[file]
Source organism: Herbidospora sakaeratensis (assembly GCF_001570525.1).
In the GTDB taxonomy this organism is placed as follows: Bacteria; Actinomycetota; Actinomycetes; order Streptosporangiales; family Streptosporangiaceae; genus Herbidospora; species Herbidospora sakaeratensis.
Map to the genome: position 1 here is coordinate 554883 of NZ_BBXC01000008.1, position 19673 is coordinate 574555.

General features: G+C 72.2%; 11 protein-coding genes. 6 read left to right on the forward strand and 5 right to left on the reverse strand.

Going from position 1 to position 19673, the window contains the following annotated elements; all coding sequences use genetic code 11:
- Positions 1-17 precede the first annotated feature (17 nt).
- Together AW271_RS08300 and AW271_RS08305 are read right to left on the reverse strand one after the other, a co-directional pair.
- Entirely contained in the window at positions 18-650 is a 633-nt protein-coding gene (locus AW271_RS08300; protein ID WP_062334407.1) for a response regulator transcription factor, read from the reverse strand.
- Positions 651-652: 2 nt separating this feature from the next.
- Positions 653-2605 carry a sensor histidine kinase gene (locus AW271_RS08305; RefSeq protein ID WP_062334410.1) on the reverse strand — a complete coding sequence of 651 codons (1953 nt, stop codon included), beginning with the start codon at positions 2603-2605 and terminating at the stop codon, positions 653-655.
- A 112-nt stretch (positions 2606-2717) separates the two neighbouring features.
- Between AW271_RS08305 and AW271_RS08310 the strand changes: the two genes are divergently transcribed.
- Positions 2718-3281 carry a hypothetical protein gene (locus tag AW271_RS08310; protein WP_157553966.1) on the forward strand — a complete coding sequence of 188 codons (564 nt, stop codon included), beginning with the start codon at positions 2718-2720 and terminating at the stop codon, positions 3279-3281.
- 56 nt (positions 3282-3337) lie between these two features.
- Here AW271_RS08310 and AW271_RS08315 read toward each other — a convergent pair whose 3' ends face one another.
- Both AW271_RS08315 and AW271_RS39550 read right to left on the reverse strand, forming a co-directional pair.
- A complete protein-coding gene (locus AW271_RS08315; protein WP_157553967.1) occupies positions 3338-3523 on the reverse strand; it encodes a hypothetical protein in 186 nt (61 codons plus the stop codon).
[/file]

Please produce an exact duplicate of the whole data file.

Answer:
Source organism: Herbidospora sakaeratensis (assembly GCF_001570525.1).
In the GTDB taxonomy this organism is placed as follows: Bacteria; Actinomycetota; Actinomycetes; order Streptosporangiales; family Streptosporangiaceae; genus Herbidospora; species Herbidospora sakaeratensis.
Map to the genome: position 1 here is coordinate 554883 of NZ_BBXC01000008.1, position 19673 is coordinate 574555.

General features: G+C 72.2%; 11 protein-coding genes. 6 read left to right on the forward strand and 5 right to left on the reverse strand.

Going from position 1 to position 19673, the window contains the following annotated elements; all coding sequences use genetic code 11:
- Positions 1-17 precede the first annotated feature (17 nt).
- Together AW271_RS08300 and AW271_RS08305 are read right to left on the reverse strand one after the other, a co-directional pair.
- Entirely contained in the window at positions 18-650 is a 633-nt protein-coding gene (locus AW271_RS08300; protein ID WP_062334407.1) for a response regulator transcription factor, read from the reverse strand.
- Positions 651-652: 2 nt separating this feature from the next.
- Positions 653-2605 carry a sensor histidine kinase gene (locus AW271_RS08305; RefSeq protein ID WP_062334410.1) on the reverse strand — a complete coding sequence of 651 codons (1953 nt, stop codon included), beginning with the start codon at positions 2603-2605 and terminating at the stop codon, positions 653-655.
- A 112-nt stretch (positions 2606-2717) separates the two neighbouring features.
- Between AW271_RS08305 and AW271_RS08310 the strand changes: the two genes are divergently transcribed.
- Positions 2718-3281 carry a hypothetical protein gene (locus tag AW271_RS08310; protein WP_157553966.1) on the forward strand — a complete coding sequence of 188 codons (564 nt, stop codon included), beginning with the start codon at positions 2718-2720 and terminating at the stop codon, positions 3279-3281.
- 56 nt (positions 3282-3337) lie between these two features.
- Here AW271_RS08310 and AW271_RS08315 read toward each other — a convergent pair whose 3' ends face one another.
- Both AW271_RS08315 and AW271_RS39550 read right to left on the reverse strand, forming a co-directional pair.
- A complete protein-coding gene (locus AW271_RS08315; protein WP_157553967.1) occupies positions 3338-3523 on the reverse strand; it encodes a hypothetical protein in 186 nt (61 codons plus the stop codon).